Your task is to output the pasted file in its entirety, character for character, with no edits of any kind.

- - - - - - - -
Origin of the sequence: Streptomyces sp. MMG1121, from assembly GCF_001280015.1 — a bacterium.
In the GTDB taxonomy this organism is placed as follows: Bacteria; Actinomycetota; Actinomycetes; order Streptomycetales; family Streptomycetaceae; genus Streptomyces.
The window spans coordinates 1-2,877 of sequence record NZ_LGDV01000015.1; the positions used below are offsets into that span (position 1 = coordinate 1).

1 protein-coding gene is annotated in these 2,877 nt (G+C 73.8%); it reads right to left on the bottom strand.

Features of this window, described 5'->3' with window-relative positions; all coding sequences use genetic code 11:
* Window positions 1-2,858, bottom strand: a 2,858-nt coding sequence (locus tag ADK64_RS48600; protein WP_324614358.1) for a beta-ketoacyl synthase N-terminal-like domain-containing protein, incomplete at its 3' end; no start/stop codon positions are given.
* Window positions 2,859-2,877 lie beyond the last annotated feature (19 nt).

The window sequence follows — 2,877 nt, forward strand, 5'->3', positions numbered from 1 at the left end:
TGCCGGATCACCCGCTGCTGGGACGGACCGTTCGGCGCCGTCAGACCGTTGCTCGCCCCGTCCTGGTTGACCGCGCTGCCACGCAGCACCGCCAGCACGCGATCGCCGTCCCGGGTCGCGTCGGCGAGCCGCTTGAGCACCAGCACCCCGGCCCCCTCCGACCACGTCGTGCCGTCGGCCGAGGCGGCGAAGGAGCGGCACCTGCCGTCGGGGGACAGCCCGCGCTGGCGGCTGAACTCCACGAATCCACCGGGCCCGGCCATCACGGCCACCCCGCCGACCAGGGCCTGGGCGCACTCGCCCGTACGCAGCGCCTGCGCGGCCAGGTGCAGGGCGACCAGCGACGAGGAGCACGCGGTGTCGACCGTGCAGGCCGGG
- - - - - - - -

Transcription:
Origin of the sequence: Streptomyces sp. MMG1121, from assembly GCF_001280015.1 — a bacterium.
In the GTDB taxonomy this organism is placed as follows: Bacteria; Actinomycetota; Actinomycetes; order Streptomycetales; family Streptomycetaceae; genus Streptomyces.
The window spans coordinates 1-2,877 of sequence record NZ_LGDV01000015.1; the positions used below are offsets into that span (position 1 = coordinate 1).

1 protein-coding gene is annotated in these 2,877 nt (G+C 73.8%); it reads right to left on the bottom strand.

Features of this window, described 5'->3' with window-relative positions; all coding sequences use genetic code 11:
* Window positions 1-2,858, bottom strand: a 2,858-nt coding sequence (locus tag ADK64_RS48600; protein WP_324614358.1) for a beta-ketoacyl synthase N-terminal-like domain-containing protein, incomplete at its 3' end; no start/stop codon positions are given.
* Window positions 2,859-2,877 lie beyond the last annotated feature (19 nt).

The window sequence follows — 2,877 nt, forward strand, 5'->3', positions numbered from 1 at the left end:
TGCCGGATCACCCGCTGCTGGGACGGACCGTTCGGCGCCGTCAGACCGTTGCTCGCCCCGTCCTGGTTGACCGCGCTGCCACGCAGCACCGCCAGCACGCGATCGCCGTCCCGGGTCGCGTCGGCGAGCCGCTTGAGCACCAGCACCCCGGCCCCCTCCGACCACGTCGTGCCGTCGGCCGAGGCGGCGAAGGAGCGGCACCTGCCGTCGGGGGACAGCCCGCGCTGGCGGCTGAACTCCACGAATCCACCGGGCCCGGCCATCACGGCCACCCCGCCGACCAGGGCCTGGGCGCACTCGCCCGTACGCAGCGCCTGCGCGGCCAGGTGCAGGGCGACCAGCGACGAGGAGCACGCGGTGTCGACCGTGCAGGCCGGG